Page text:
Myelin, a protective sheath that covers various nerve fibers, is essential in the transmission of nerve signals and enables proper function of the nervous system. Myelin degeneration causes severe illnesses including multiple sclerosis. Lamia Bouslama-Oueghlani from the team led by Brahim Nait Oumesmar at the Institut du Cerveau – ICM and collaborators proved that the Pak3 gene, involved in certain types of intellectual disabilities, regulates myelin sheath formation.
Myelin plays a critical role in nerve signal transfer as well as in axonal protection and support. It is necessary to ensure proper function of the nervous system, and myelin deficit is observed in severe pathologies including multiple sclerosis and leukodystrophy. Oligodendrocytes are the key cells in the development process.
Myelin and oligodendrocyte deficit is also described in several mental/psychiatric illnesses; recent studies highlighted the critical role played by myelin plasticity in cognitive and behavioral functions. Oligodendrocytes could therefore be targeted in neuropsychiatric pathologies including depression, autism and schizophrenia.
In this context, Pak3 is of particular interest. Several Pak3 genetic mutations were identified in mental illnesses with intellectual disability. PAK3 protein is expressed in the brain, where its action has mainly been studied in neurons but not in glial cells. However, Pak3 is expressed in oligodendrocytes and precursors, cells that are to become oligodendrocytes after differentiation and maturation.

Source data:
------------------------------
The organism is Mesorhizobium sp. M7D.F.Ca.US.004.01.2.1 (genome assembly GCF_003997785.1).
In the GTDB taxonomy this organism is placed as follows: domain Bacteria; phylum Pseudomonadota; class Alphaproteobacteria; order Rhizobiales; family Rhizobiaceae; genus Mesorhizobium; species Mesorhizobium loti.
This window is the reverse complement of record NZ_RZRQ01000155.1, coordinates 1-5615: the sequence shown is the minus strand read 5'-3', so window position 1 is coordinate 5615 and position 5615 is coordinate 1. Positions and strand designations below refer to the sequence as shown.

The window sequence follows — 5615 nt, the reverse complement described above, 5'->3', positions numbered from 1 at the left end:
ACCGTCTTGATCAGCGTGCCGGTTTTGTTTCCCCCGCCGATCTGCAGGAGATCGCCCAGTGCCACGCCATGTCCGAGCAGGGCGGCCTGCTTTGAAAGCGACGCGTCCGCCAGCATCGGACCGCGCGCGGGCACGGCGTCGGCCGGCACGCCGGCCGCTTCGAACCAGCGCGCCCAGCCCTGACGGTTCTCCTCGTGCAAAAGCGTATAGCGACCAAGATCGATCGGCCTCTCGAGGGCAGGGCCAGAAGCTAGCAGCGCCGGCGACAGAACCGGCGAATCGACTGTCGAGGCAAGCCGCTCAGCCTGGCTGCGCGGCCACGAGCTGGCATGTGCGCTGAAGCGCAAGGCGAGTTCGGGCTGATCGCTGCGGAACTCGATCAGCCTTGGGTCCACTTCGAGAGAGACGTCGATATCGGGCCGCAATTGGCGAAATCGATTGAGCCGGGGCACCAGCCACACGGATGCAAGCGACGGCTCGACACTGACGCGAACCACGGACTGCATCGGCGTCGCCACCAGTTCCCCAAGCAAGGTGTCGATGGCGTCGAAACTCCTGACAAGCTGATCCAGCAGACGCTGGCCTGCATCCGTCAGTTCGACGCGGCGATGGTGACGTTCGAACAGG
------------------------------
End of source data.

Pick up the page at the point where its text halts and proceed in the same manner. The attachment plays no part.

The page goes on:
For the first time, a research project involving the team led by Brahim Nait Oumesmar has focused on effects of a loss of function in gene Pak3 on oligodendrocyte and myelination development.
Researchers highlighted strong PAK3 protein expression in oligodendrocyte precursors, notably lowered in mature oligodendrocytes. The team found that loss of Pak3 function leads to poor differentiation of oligodendrocyte precursors and poor myelin sheath development is certain areas of the brain. However, it appears that in adults poor differentiation may be compensated by mature oligodendrocytes in terms of oligodendrocyte density as well as axon myelination.
Researchers also focused on the effects of lack of Pak3 at cellular level by comparing proliferation, migration and differentiation of oligodendrocyte precursor cultures with or without Pak3 expression. Results show that
PAK3 acts as a regulator of oligodendrocyte precursor differentiation.
The next step is studying how PAK3 acts on oligodendrocyte precursors, and understanding its involvement in mental and psychiatric illnesses.
Reference: The intellectual disability protein PAK3 regulates oligodendrocyte precursor cell differentiation. Maglorius Renkilaraj MR, Baudouin L, M Wells C, Doulazmi M, Wehrlé R, Cannaya V, Bachelin C, Barnier JV, Jia Z, Nait Oumesmar B, Dusart I, Bouslama-Oueghlani L.